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Work Ferdinand Guillemardet (1765-1809)
Department of Paintings: Spanish painting
Ferdinand Guillemardet (1765-1809)
© 2009 RMN / Stéphane Maréchalle
Goya's portrait of Ferdinand Guillemardet, France's ambassador to Spain from 1798 to 1800, mirrors the self-confidence of the young republic the sitter represented. The colors of France, which feature on the ambassador's scarf and cocked hat, allowed the artist to use a bright palette. In this painting, Goya the portraitist shows himself worthy of being Velázquez's sucessor.
The ambassador of a mighty republic
France's ambassador to Spain, Ferdinand Guillemardet (1765-1809), is sitting in a relaxed pose, his body in profile and legs crossed. Turning his face towards the viewer, he looks at us with lively, intelligent eyes. The colors of France conspicuously stand out on the scarf tied around his waist as well as the cockade and plume on his cocked hat, lying on the table behind him. The figure embodies a powerful, self-confident republic. Talleyrand, the former bishop of Autun turned foreign minister, had appointed Ferdinand Guillemardet France's ambassador to Spain in 1798. Guillemardet also came from Autun, where he was a physician and mayor, and then elected to represent the town in the Convention. In 1800, he was recalled to France and became a prefect. But a tragic fate befell the ambassador: he went insane and died in 1809.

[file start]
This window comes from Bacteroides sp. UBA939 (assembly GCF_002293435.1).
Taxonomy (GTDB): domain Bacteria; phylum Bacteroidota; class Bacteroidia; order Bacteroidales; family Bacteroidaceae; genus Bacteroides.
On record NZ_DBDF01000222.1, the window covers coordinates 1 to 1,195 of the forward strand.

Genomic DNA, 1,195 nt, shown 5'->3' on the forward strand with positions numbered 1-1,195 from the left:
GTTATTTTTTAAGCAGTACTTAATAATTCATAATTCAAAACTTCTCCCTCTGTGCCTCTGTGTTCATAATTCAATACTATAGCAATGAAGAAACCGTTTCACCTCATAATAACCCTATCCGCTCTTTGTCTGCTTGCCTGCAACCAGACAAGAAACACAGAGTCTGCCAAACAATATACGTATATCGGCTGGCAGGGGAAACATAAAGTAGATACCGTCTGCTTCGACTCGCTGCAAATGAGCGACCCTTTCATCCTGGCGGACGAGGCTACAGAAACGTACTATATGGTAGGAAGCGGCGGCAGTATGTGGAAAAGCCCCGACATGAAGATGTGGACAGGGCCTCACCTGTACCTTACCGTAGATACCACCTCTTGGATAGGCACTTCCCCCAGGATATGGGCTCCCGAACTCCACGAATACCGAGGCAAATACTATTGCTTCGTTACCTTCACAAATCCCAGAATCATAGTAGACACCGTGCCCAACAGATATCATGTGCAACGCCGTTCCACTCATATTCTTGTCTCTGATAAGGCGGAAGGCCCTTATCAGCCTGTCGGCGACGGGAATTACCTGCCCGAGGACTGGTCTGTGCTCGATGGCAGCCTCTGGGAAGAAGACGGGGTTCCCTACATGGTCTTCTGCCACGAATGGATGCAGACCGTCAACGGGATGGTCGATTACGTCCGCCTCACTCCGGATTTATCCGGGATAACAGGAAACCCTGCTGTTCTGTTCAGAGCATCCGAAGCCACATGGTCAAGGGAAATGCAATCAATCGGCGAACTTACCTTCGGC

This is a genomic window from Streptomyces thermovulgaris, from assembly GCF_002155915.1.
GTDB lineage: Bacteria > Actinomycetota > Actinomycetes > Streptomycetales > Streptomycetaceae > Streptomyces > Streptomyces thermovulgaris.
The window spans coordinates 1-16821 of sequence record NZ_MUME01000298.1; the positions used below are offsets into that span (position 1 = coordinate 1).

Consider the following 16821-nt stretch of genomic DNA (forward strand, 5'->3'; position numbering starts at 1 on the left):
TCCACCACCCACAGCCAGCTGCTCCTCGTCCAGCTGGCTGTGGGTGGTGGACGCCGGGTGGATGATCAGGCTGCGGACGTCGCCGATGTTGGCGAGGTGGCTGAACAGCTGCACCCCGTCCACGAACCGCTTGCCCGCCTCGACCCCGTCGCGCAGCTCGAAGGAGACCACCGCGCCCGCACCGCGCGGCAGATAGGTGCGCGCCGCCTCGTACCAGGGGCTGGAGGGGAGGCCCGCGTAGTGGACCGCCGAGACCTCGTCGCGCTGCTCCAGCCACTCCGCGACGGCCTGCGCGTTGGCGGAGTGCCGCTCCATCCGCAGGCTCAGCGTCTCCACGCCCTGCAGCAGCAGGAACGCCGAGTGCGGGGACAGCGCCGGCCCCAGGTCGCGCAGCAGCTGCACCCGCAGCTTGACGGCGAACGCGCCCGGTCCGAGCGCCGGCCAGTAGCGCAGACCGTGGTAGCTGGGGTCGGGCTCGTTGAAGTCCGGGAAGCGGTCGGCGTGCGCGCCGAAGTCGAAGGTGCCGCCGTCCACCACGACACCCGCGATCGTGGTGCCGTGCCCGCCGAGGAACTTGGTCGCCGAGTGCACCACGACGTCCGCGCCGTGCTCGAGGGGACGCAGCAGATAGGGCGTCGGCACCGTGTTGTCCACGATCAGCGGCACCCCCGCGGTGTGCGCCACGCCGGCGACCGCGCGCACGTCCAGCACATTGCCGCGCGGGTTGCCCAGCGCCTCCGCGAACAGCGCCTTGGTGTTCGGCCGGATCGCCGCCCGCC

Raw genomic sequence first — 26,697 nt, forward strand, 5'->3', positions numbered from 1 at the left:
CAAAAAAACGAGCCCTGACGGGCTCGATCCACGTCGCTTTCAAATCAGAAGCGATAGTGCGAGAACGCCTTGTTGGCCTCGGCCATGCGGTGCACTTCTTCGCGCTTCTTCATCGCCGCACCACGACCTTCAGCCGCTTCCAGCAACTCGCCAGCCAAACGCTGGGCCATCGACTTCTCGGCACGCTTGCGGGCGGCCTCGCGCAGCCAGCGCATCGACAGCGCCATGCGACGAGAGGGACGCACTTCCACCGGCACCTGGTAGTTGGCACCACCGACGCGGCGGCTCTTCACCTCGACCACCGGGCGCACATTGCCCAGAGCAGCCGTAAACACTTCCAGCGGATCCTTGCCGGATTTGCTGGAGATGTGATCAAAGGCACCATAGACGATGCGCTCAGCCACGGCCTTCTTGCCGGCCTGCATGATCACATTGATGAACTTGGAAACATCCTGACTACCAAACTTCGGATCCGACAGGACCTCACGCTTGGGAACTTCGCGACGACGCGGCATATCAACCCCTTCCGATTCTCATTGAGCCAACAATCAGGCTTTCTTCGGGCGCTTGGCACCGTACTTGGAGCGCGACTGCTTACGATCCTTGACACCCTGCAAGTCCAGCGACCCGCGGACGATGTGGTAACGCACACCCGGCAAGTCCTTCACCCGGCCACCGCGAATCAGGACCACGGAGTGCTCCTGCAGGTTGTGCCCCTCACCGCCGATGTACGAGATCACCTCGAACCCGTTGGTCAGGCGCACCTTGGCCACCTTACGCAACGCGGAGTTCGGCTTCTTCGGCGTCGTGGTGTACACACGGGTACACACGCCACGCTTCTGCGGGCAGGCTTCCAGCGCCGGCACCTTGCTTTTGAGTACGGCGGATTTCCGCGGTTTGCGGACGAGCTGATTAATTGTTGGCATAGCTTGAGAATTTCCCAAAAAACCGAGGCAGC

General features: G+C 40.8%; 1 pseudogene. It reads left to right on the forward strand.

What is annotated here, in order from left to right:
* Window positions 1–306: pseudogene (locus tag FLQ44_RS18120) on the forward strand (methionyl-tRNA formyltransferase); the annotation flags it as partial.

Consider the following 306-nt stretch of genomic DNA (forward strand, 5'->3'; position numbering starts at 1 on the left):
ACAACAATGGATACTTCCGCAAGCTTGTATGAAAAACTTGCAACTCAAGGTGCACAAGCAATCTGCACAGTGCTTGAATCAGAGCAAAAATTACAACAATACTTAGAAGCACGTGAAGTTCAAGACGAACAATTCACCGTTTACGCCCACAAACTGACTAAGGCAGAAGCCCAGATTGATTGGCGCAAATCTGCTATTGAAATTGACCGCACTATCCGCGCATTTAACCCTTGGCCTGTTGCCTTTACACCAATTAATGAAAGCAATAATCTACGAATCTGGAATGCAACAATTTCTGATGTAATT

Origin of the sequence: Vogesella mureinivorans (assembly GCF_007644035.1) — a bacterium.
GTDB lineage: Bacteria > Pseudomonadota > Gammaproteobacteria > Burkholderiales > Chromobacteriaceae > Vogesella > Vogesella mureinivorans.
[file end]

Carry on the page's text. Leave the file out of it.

Goya's favorite work
The circumstances surrounding the commissioning of this portrait of a Frenchman by Goya can only be surmised. The ambassador was close to a minister, Urquijo, and a politician, Jovellanos, who were both enlightened Francophiles and the painter's patrons. They must have persuaded Ferdinand Guillemardet to have his portrait done by Goya, the court painter since 1788. This work was exhibited in July 1799 at the Academy of San Fernando before Guillemardet brought it back with him to France. His son, who, incidentally, was a close friend of Delacroix's, bequeathed it to the Louvre. Goya is said to have remarked that this portrait was the finest work he had ever done. Yet he painted many portraits between 1794 and 1808, including several masterpieces that revived the tradition founded by Velázquez, particularly The Family of Charles IV (Madrid, Prado). Goya was a religious and historical painter, as well as a decorator and a brilliant illustrator, especially in these years, when he made the etchings in the Caprices series.
Liveliness and technical brilliance
This portrait is outstanding because of the sense of life it radiates. The sitter's pose seems natural but is actually very calculated. It contrasts sharply with the simpler, stiffer poses Goya's models usually take (The Countess del Carpio, Louvre). The painter also demonstrates psychological depth in this work. He used a bright palette set off by transparent black tones. That, and the brilliant technique, make him the worthy heir of Velázquez.
BibliographyAugé Jean-Louis, Goya. Un regard libre, catalogue d'exposition, Lille, Palais des Beaux-Arts, Philadelphie, The Philadelphia Museum of Art, Paris, Éditions de la Réunion des musées nationaux, Philadelphie, The Philadelphia Museum of Art, 1998, pp. 185-186.Baticle Jeanine, in Écoles espagnole et portugaise, catalogue du département des peintures du musée du Louvre, Paris, Éditions de la Réunion des musées nationaux, 2002, pp. 289-290.
Francisco de GOYA (Y LUCIENTES) (Fuendetodos (Aragon), 1746 - Bordeaux, 1828)
Ferdinand Guillemardet (1765-1809)
H. 1.86 m; W. 1.24 m
Bequest of Louis Guillemardet, son of the model, 1865
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